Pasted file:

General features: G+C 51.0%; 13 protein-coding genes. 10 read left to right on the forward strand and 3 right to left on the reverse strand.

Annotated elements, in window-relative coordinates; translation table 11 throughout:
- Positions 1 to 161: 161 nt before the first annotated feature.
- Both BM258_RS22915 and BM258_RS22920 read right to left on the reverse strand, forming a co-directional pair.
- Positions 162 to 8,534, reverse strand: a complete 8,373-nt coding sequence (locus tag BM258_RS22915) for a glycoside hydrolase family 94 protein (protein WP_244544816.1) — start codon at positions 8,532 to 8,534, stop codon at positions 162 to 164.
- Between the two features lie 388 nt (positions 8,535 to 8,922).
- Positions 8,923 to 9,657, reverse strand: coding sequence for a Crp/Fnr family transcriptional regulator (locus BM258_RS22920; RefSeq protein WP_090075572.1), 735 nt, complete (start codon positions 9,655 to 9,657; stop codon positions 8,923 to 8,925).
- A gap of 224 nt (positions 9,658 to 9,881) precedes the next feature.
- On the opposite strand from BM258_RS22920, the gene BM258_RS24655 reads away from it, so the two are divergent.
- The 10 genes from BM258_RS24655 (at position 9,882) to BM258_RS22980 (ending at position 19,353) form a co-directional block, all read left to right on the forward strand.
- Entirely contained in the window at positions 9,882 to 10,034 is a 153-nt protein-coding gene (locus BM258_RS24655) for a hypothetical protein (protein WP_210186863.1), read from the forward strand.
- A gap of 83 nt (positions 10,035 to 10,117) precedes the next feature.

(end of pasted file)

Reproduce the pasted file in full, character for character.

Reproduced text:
General features: G+C 51.0%; 13 protein-coding genes. 10 read left to right on the forward strand and 3 right to left on the reverse strand.

Annotated elements, in window-relative coordinates; translation table 11 throughout:
- Positions 1 to 161: 161 nt before the first annotated feature.
- Both BM258_RS22915 and BM258_RS22920 read right to left on the reverse strand, forming a co-directional pair.
- Positions 162 to 8,534, reverse strand: a complete 8,373-nt coding sequence (locus tag BM258_RS22915) for a glycoside hydrolase family 94 protein (protein WP_244544816.1) — start codon at positions 8,532 to 8,534, stop codon at positions 162 to 164.
- Between the two features lie 388 nt (positions 8,535 to 8,922).
- Positions 8,923 to 9,657, reverse strand: coding sequence for a Crp/Fnr family transcriptional regulator (locus BM258_RS22920; RefSeq protein WP_090075572.1), 735 nt, complete (start codon positions 9,655 to 9,657; stop codon positions 8,923 to 8,925).
- A gap of 224 nt (positions 9,658 to 9,881) precedes the next feature.
- On the opposite strand from BM258_RS22920, the gene BM258_RS24655 reads away from it, so the two are divergent.
- The 10 genes from BM258_RS24655 (at position 9,882) to BM258_RS22980 (ending at position 19,353) form a co-directional block, all read left to right on the forward strand.
- Entirely contained in the window at positions 9,882 to 10,034 is a 153-nt protein-coding gene (locus BM258_RS24655) for a hypothetical protein (protein WP_210186863.1), read from the forward strand.
- A gap of 83 nt (positions 10,035 to 10,117) precedes the next feature.